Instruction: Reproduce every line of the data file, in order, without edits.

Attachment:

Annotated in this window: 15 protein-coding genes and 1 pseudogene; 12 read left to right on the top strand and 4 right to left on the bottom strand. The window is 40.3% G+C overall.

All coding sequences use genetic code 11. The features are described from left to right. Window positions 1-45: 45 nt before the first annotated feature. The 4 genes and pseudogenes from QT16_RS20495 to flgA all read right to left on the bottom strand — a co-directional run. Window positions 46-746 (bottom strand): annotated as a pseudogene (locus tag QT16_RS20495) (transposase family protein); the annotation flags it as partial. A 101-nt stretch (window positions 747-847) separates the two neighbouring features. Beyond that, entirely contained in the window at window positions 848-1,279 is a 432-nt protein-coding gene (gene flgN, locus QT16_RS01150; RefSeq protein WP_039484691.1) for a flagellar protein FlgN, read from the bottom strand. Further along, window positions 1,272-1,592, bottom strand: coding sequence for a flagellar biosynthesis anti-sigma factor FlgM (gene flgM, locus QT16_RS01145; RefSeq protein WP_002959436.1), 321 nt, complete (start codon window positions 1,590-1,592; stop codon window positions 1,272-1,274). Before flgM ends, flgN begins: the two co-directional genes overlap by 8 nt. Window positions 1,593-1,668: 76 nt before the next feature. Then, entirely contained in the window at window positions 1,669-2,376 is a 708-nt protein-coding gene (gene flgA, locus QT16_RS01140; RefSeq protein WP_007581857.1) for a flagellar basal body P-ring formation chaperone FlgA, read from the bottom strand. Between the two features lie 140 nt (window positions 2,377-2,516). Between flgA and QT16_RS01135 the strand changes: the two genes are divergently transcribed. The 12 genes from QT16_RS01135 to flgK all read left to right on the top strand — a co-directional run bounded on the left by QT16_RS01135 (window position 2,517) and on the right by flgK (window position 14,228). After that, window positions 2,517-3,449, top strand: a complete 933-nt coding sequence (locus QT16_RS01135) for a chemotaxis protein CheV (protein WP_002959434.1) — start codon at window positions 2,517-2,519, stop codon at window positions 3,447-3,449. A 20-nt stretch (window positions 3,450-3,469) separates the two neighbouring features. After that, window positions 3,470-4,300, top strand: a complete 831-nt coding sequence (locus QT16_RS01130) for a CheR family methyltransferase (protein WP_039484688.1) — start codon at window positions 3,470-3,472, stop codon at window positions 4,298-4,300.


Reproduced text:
Annotated in this window: 15 protein-coding genes and 1 pseudogene; 12 read left to right on the top strand and 4 right to left on the bottom strand. The window is 40.3% G+C overall.

All coding sequences use genetic code 11. The features are described from left to right. Window positions 1-45: 45 nt before the first annotated feature. The 4 genes and pseudogenes from QT16_RS20495 to flgA all read right to left on the bottom strand — a co-directional run. Window positions 46-746 (bottom strand): annotated as a pseudogene (locus tag QT16_RS20495) (transposase family protein); the annotation flags it as partial. A 101-nt stretch (window positions 747-847) separates the two neighbouring features. Beyond that, entirely contained in the window at window positions 848-1,279 is a 432-nt protein-coding gene (gene flgN, locus QT16_RS01150; RefSeq protein WP_039484691.1) for a flagellar protein FlgN, read from the bottom strand. Further along, window positions 1,272-1,592, bottom strand: coding sequence for a flagellar biosynthesis anti-sigma factor FlgM (gene flgM, locus QT16_RS01145; RefSeq protein WP_002959436.1), 321 nt, complete (start codon window positions 1,590-1,592; stop codon window positions 1,272-1,274). Before flgM ends, flgN begins: the two co-directional genes overlap by 8 nt. Window positions 1,593-1,668: 76 nt before the next feature. Then, entirely contained in the window at window positions 1,669-2,376 is a 708-nt protein-coding gene (gene flgA, locus QT16_RS01140; RefSeq protein WP_007581857.1) for a flagellar basal body P-ring formation chaperone FlgA, read from the bottom strand. Between the two features lie 140 nt (window positions 2,377-2,516). Between flgA and QT16_RS01135 the strand changes: the two genes are divergently transcribed. The 12 genes from QT16_RS01135 to flgK all read left to right on the top strand — a co-directional run bounded on the left by QT16_RS01135 (window position 2,517) and on the right by flgK (window position 14,228). After that, window positions 2,517-3,449, top strand: a complete 933-nt coding sequence (locus QT16_RS01135) for a chemotaxis protein CheV (protein WP_002959434.1) — start codon at window positions 2,517-2,519, stop codon at window positions 3,447-3,449. A 20-nt stretch (window positions 3,450-3,469) separates the two neighbouring features. After that, window positions 3,470-4,300, top strand: a complete 831-nt coding sequence (locus QT16_RS01130) for a CheR family methyltransferase (protein WP_039484688.1) — start codon at window positions 3,470-3,472, stop codon at window positions 4,298-4,300.